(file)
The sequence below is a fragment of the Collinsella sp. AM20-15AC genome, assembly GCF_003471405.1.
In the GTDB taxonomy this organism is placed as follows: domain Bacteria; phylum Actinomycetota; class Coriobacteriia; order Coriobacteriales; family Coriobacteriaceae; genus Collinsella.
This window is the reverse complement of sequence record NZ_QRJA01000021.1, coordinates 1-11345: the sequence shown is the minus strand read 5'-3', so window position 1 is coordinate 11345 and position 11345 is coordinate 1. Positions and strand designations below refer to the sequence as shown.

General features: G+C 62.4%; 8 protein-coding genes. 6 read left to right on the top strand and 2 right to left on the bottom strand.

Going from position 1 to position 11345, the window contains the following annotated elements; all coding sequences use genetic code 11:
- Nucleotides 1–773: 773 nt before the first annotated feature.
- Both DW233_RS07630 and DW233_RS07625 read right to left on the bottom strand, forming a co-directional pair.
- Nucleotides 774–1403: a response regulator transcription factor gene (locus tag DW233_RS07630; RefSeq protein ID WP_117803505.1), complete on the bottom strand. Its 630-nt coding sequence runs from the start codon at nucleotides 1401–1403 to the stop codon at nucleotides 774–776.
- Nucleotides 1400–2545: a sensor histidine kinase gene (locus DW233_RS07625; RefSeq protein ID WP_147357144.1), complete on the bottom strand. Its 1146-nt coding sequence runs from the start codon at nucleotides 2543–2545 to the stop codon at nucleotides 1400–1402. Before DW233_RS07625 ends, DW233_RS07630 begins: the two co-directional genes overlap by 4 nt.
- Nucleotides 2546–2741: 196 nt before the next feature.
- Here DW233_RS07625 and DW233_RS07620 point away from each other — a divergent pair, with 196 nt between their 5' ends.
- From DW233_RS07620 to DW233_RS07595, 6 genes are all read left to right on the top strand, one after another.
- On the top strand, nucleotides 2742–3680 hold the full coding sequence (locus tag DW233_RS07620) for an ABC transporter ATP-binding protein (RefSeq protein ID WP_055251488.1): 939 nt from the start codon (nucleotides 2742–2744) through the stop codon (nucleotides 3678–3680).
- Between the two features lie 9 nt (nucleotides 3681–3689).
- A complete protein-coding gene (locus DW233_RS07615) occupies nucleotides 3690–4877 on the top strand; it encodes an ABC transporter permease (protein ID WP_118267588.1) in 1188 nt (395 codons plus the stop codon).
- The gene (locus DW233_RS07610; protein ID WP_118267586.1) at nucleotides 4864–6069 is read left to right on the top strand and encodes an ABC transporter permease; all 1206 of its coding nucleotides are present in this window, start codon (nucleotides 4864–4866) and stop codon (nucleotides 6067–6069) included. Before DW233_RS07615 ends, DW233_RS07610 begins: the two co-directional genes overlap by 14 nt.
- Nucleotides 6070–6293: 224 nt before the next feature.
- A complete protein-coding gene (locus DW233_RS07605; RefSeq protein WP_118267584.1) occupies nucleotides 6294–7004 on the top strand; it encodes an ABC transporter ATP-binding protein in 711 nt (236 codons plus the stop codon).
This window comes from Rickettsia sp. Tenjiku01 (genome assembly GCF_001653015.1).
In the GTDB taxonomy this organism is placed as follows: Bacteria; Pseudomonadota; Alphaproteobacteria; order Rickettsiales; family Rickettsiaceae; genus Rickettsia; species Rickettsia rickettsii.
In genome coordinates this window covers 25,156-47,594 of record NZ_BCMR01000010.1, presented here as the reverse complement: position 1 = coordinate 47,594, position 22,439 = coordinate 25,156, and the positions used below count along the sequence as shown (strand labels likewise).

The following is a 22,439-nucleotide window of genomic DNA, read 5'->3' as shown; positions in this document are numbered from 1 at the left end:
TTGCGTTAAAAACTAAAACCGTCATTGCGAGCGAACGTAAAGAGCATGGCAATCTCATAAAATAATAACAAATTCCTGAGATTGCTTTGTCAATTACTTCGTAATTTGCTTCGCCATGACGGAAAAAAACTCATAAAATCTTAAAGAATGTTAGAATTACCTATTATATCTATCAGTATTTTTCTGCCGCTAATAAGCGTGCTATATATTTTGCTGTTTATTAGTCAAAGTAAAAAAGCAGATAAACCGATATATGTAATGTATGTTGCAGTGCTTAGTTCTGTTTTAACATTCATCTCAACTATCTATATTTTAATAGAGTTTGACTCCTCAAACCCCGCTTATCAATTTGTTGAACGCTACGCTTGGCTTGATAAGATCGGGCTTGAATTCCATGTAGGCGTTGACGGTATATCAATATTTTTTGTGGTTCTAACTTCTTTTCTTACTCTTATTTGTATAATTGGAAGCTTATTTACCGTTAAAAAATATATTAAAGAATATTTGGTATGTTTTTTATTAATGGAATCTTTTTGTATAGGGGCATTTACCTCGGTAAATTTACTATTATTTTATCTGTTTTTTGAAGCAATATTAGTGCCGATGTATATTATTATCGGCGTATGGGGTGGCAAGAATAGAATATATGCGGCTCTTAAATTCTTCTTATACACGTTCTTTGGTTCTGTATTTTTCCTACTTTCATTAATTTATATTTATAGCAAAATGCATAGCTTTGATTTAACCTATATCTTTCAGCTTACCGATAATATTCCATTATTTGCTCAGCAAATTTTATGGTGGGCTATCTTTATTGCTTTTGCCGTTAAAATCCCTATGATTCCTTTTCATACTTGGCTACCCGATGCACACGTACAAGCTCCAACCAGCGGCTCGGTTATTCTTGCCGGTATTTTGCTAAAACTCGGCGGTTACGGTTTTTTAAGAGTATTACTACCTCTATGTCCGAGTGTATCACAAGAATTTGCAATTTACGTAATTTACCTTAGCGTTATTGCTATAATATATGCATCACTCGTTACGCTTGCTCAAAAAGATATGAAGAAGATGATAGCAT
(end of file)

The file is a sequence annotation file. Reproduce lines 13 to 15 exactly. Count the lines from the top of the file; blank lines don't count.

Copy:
- On the top strand, nucleotides 2742–3680 hold the full coding sequence (locus tag DW233_RS07620) for an ABC transporter ATP-binding protein (RefSeq protein ID WP_055251488.1): 939 nt from the start codon (nucleotides 2742–2744) through the stop codon (nucleotides 3678–3680).
- Between the two features lie 9 nt (nucleotides 3681–3689).
- A complete protein-coding gene (locus DW233_RS07615) occupies nucleotides 3690–4877 on the top strand; it encodes an ABC transporter permease (protein ID WP_118267588.1) in 1188 nt (395 codons plus the stop codon).